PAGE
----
where sd,k is the EWMA value at time k, sd,k-1 is the previous EWMA value (i.e., at time k−1), dk is the value of the dither signal d or filtered dither signal df at time k, and Np is the duration of the forgetting window. In some embodiments, step 604 includes generating a value for Np based on the dither signal frequency ωd as shown in the following equation:

N p = 10 ( 2 π ) ω d

Step 604 may include generating a second EWMA sy,k based on a history of values for the output signal y or the filtered output signal yf. The notation sy,k indicates that the variable sy,k represents the EWMA of the output signal y (or the filtered output signal yf) at time k. The second EWMA sy,k may be generated using the following equation:

s y , k = s y , k - 1 + y k 2 - s y , k - 1 min ( k , N p )
where sy,k is the EWMA value at time k, sy,k-1 is the previous EWMA value (i.e., at time k−1), yk is the value of the output signal y or the filtered output signal yf at time k, and Np is the duration of the forgetting window.

In some embodiments, step 604 includes generating a third EWMA sx,k based on a product of the output signal y (or the filtered output signal yf) and the dither signal d (or the filtered dither signal df). The third EWMA sx,k may be generated using the following equation:

s x , k = s x , k - 1 + d k y k - s x , k - 1 min ( k , N p )
where sx,k is the EWMA value at time k, sx,k-1 is the previous EWMA value (i.e., at time k−1), dk is the value of the dither signal d or filtered dither signal df at time k, yk is the value of the output signal y or the filtered output signal yf at time k, and Np is the duration of the forgetting window. In some embodiments, step 604 includes updating the EWMA values sd,k, sy,k, and sx,k each time a new sample of the output signal y and the dither signal d is received (e.g., at the beginning of each time step k).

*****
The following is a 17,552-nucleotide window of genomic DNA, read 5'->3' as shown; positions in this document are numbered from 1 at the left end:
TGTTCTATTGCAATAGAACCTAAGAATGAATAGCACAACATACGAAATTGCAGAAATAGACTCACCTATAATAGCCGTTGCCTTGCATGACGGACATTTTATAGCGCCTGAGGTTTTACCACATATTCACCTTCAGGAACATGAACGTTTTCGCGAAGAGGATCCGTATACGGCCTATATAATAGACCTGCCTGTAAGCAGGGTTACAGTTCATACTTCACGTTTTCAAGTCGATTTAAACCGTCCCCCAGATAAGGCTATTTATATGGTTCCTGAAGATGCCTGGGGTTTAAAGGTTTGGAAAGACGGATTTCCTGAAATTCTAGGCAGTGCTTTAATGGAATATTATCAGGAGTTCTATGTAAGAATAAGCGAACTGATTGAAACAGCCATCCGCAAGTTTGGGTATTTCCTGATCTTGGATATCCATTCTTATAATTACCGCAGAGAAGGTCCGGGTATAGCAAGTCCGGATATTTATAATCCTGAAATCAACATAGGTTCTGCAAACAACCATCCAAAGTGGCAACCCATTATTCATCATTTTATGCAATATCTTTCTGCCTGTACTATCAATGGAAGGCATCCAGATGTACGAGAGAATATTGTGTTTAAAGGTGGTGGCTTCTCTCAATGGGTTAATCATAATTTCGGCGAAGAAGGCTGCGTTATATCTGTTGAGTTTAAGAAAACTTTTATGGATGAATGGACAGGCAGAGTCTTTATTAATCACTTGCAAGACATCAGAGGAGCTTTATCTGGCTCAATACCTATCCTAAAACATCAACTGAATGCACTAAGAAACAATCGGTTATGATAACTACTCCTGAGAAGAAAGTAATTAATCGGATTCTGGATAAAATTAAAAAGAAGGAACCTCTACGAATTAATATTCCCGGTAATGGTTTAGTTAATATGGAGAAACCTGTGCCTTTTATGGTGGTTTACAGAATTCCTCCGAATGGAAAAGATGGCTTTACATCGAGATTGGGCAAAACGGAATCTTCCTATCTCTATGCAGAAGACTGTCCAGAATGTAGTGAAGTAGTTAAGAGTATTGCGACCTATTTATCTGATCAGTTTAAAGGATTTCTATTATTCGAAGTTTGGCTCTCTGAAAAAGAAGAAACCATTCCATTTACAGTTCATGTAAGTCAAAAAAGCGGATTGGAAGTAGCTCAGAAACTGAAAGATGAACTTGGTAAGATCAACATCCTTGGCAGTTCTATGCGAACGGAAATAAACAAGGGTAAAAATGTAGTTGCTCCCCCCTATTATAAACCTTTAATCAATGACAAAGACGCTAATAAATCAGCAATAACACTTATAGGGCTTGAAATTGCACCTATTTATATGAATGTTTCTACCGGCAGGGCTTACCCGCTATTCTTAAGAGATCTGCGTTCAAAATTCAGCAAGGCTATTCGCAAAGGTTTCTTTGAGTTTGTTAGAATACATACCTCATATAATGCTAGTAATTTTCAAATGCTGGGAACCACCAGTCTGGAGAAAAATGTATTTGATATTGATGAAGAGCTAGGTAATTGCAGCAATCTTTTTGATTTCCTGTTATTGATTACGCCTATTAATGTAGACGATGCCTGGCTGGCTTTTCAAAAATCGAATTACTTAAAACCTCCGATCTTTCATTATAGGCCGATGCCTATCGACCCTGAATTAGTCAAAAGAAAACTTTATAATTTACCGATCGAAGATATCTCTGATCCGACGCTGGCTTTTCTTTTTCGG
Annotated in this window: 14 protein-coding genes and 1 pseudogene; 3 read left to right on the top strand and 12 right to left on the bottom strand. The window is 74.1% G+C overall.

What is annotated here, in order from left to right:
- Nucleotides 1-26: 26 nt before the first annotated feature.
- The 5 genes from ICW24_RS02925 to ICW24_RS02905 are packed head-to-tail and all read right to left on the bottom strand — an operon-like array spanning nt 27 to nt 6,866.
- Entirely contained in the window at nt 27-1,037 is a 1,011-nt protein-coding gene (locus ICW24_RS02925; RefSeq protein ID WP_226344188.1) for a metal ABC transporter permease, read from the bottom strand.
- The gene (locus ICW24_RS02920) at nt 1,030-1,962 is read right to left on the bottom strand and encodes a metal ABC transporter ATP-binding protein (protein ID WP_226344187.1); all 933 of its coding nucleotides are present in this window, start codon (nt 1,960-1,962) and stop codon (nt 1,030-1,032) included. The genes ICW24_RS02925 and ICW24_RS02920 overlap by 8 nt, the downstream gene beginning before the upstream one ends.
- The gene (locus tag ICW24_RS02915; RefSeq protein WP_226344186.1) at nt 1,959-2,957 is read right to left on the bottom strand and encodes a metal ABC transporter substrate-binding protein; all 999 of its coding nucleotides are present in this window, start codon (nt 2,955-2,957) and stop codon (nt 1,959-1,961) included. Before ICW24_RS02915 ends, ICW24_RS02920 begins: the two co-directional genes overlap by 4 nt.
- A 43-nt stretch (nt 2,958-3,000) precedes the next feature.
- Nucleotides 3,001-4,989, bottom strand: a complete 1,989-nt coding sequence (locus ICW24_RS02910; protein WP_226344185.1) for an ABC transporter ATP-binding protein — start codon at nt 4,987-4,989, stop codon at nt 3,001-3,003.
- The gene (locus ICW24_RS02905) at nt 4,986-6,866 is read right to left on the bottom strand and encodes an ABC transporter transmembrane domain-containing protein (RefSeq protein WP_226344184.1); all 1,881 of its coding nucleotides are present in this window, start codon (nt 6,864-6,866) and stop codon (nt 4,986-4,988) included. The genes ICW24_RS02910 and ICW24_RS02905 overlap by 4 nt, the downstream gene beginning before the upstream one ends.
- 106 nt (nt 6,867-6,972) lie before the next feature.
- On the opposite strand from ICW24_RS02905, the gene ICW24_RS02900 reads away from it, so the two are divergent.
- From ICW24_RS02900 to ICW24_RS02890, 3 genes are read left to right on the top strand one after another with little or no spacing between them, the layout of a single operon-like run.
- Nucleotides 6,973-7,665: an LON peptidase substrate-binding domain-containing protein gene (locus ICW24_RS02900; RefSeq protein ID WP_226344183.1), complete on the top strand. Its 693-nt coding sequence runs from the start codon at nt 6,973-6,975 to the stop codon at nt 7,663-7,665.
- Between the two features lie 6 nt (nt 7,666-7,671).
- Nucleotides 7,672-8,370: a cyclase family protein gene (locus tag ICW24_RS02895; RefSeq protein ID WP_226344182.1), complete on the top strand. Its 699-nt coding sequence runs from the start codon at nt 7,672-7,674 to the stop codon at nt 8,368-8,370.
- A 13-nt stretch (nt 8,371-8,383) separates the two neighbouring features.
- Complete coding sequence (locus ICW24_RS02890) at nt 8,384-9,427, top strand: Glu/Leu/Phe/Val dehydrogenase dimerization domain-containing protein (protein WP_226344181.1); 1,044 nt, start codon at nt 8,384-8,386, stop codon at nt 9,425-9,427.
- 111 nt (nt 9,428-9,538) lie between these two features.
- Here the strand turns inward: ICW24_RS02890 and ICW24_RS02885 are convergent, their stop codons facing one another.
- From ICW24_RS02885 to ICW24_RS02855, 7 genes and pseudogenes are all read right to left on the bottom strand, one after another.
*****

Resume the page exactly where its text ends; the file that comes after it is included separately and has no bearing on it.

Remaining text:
Step 604 may include calculating a value for the system gain Ks. The system gain Ks may be calculated at the beginning of each time step k based on the current EWMA values sd,k and sy,k, the current dither frequency ωd, and the current estimate of the system bandwidth (e.g., natural frequency ωn) as shown in the following equation:

K s = s y , k s d , k ( ( 1 - ( ω d ω n ) 2 ) 2 + ( 2 ζ ω d ω n ) 2 )

Still referring to FIG. 6, process 600 is shown to include operating a plant using an ESC control technique based on the ESC parameters (step 606). Step 606 may include using the ESC parameters to generate a dither signal d and using the dither signal d to perturb a control input u for the plant. Step 606 may include monitoring the output signal y from the plant resulting from the perturbed control input u and extracting a performance gradient p from the output signal y. For example, step 606 may include performing a dither-demodulation process to drive the performance gradient to zero, as described with reference to FIGS. 3A-5.

Process 600 is shown to include determining whether a threshold number N of cycles have been completed (step 608). If the threshold number N of cycles (e.g., N≈10) have not been completed (i.e., the result of step 608 is “no”), process 600 may return to step 604 and steps 604-608 may be repeated. However, if the threshold number N of cycles have been completed (i.e., the result of step 608 is “yes”), process 600 may advance to step 610. In some embodiments, the threshold number N defines a threshold number of time steps k or a threshold amount of time relative to a predetermined point in time. For example, the predetermined point in time may be the beginning of process 600 or the time at which the dither frequency ωd was most recently updated. In other embodiments, the threshold number N defines a threshold number of samples of the dither signal d and/or output variable y collected since the predetermined point in time (e.g., N≈1000 at a sampling rate of approximately 100 samples per cycle). In some embodiments, the threshold number N defines a threshold number of times steps 604-608 have been performed since the dither frequency ωd was most recently updated.

Still referring to FIG. 6, process 600 is shown to include estimating the system bandwidth and the system gain (step 610). Step 610 may be performed by phase delay estimator 520, bandwidth estimator 524, and gain estimator 526, as described with reference to FIG. 5. For example, step 610 may include estimating the phase delay ϕ between the dither signal d and the output signal y using the following equation: